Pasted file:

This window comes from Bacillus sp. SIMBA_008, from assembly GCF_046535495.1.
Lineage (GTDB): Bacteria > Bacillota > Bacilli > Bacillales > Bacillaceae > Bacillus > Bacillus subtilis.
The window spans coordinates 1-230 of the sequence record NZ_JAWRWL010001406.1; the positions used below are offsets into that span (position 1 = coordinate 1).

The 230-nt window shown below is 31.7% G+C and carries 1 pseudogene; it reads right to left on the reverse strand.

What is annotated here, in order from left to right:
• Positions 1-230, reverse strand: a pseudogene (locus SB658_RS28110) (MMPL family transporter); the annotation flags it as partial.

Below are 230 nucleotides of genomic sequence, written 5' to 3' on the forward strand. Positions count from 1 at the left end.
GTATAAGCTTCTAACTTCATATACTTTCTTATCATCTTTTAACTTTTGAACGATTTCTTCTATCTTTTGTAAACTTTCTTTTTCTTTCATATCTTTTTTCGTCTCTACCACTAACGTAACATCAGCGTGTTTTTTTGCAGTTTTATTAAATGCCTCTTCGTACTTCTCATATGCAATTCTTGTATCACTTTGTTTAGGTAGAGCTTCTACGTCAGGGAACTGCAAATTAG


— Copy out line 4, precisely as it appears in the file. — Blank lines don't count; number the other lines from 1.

The 230-nt window shown below is 31.7% G+C and carries 1 pseudogene; it reads right to left on the reverse strand.